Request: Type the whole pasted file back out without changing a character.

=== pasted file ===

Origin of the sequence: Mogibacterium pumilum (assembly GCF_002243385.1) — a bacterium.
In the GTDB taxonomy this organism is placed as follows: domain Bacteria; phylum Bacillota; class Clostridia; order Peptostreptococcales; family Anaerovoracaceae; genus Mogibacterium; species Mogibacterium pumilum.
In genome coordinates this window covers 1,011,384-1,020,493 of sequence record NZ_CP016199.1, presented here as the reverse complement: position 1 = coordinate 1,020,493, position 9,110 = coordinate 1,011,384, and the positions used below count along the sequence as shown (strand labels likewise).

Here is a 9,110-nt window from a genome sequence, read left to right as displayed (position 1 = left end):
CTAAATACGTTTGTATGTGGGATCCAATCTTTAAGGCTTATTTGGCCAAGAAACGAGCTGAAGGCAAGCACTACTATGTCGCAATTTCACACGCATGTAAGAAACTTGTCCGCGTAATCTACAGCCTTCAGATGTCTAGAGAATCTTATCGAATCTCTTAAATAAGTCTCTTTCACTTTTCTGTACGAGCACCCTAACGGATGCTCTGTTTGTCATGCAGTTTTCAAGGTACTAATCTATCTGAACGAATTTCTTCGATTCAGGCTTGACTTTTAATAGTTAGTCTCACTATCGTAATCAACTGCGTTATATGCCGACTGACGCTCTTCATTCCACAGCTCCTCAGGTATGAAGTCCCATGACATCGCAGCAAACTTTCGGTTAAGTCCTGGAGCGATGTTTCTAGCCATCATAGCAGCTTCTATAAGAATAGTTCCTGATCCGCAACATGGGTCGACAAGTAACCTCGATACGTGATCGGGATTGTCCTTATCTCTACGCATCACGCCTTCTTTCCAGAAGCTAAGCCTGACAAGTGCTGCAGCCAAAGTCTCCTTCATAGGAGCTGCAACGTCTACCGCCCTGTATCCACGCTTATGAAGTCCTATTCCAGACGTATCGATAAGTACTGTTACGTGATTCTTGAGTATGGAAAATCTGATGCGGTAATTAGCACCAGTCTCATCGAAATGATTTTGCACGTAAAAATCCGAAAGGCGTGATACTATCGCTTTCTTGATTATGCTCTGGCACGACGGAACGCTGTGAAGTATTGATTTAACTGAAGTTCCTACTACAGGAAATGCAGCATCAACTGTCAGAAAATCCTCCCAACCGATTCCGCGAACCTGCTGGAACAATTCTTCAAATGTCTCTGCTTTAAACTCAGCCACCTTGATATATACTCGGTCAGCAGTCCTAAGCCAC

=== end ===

Origin of the sequence: Mogibacterium pumilum (assembly GCF_002243385.1) — a bacterium.
In the GTDB taxonomy this organism is placed as follows: domain Bacteria; phylum Bacillota; class Clostridia; order Peptostreptococcales; family Anaerovoracaceae; genus Mogibacterium; species Mogibacterium pumilum.
In genome coordinates this window covers 1,011,384-1,020,493 of sequence record NZ_CP016199.1, presented here as the reverse complement: position 1 = coordinate 1,020,493, position 9,110 = coordinate 1,011,384, and the positions used below count along the sequence as shown (strand labels likewise).

Here is a 9,110-nt window from a genome sequence, read left to right as displayed (position 1 = left end):
CTAAATACGTTTGTATGTGGGATCCAATCTTTAAGGCTTATTTGGCCAAGAAACGAGCTGAAGGCAAGCACTACTATGTCGCAATTTCACACGCATGTAAGAAACTTGTCCGCGTAATCTACAGCCTTCAGATGTCTAGAGAATCTTATCGAATCTCTTAAATAAGTCTCTTTCACTTTTCTGTACGAGCACCCTAACGGATGCTCTGTTTGTCATGCAGTTTTCAAGGTACTAATCTATCTGAACGAATTTCTTCGATTCAGGCTTGACTTTTAATAGTTAGTCTCACTATCGTAATCAACTGCGTTATATGCCGACTGACGCTCTTCATTCCACAGCTCCTCAGGTATGAAGTCCCATGACATCGCAGCAAACTTTCGGTTAAGTCCTGGAGCGATGTTTCTAGCCATCATAGCAGCTTCTATAAGAATAGTTCCTGATCCGCAACATGGGTCGACAAGTAACCTCGATACGTGATCGGGATTGTCCTTATCTCTACGCATCACGCCTTCTTTCCAGAAGCTAAGCCTGACAAGTGCTGCAGCCAAAGTCTCCTTCATAGGAGCTGCAACGTCTACCGCCCTGTATCCACGCTTATGAAGTCCTATTCCAGACGTATCGATAAGTACTGTTACGTGATTCTTGAGTATGGAAAATCTGATGCGGTAATTAGCACCAGTCTCATCGAAATGATTTTGCACGTAAAAATCCGAAAGGCGTGATACTATCGCTTTCTTGATTATGCTCTGGCACGACGGAACGCTGTGAAGTATTGATTTAACTGAAGTTCCTACTACAGGAAATGCAGCATCAACTGTCAGAAAATCCTCCCAACCGATTCCGCGAACCTGCTGGAACAATTCTTCAAATGTCTCTGCTTTAAACTCAGCCACCTTGATATATACTCGGTCAGCAGTCCTAAGCCAC